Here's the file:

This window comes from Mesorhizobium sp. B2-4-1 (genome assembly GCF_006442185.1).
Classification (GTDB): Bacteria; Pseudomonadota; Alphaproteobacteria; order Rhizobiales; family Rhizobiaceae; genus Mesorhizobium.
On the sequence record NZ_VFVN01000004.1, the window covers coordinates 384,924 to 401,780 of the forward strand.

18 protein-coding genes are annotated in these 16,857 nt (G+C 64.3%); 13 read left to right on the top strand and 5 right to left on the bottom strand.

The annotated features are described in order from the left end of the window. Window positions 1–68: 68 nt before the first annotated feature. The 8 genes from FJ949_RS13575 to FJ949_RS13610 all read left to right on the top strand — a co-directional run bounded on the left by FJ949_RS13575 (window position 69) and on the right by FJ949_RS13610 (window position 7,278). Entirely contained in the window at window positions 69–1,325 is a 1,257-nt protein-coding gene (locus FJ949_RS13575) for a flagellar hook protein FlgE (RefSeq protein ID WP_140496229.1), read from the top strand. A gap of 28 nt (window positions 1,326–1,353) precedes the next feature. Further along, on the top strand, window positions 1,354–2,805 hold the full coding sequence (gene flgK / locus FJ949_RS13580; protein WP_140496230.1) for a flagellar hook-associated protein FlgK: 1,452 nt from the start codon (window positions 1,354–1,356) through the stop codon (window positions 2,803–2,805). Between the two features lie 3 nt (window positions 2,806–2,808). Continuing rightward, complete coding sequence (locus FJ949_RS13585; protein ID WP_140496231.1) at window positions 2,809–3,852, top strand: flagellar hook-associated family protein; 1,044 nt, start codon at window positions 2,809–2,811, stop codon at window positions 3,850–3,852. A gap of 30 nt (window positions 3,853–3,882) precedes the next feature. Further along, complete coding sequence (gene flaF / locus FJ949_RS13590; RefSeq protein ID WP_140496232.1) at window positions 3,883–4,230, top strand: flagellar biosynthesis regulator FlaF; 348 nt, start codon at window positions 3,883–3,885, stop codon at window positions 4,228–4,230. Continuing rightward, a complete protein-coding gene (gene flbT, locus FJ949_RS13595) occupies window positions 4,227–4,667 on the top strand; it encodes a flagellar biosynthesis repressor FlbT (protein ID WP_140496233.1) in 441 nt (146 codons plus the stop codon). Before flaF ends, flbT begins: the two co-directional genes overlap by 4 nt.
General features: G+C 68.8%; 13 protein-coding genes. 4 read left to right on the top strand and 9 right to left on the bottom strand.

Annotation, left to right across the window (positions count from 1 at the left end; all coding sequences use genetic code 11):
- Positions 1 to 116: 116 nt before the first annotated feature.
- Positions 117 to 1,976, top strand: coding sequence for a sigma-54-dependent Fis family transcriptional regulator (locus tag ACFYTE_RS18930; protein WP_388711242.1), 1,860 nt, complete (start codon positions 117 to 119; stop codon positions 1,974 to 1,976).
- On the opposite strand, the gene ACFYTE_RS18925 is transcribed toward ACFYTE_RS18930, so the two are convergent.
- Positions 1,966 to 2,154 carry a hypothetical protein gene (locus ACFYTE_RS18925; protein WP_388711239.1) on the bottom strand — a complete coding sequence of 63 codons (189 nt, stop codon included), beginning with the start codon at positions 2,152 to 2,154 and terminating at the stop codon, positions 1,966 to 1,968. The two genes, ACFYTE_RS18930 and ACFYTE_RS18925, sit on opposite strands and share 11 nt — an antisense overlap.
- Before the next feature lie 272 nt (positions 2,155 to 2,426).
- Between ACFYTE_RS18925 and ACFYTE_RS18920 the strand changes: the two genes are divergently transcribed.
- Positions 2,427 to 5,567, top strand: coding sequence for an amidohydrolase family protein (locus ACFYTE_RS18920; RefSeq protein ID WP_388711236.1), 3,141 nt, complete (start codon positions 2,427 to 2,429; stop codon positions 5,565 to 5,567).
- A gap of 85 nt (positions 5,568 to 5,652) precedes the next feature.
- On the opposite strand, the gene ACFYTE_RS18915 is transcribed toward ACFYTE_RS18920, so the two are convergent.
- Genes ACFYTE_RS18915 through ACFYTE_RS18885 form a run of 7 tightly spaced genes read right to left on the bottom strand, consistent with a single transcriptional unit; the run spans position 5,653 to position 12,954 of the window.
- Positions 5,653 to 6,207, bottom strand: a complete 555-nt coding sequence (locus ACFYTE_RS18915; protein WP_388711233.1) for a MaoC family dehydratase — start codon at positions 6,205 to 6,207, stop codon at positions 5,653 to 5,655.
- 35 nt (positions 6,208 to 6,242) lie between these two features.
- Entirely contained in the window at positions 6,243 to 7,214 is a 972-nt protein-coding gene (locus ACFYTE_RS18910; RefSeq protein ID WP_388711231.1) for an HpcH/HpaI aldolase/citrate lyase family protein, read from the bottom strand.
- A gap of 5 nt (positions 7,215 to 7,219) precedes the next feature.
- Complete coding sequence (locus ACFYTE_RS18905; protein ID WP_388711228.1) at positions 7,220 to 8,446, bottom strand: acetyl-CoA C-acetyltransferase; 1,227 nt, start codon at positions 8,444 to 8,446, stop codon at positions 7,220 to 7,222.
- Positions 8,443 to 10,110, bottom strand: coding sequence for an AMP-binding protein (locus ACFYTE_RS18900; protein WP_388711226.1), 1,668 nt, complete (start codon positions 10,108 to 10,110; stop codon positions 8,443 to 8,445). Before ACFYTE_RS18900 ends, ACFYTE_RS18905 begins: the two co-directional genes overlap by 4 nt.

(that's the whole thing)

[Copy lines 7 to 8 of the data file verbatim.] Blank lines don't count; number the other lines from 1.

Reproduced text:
Annotation, left to right across the window (positions count from 1 at the left end; all coding sequences use genetic code 11):
- Positions 1 to 116: 116 nt before the first annotated feature.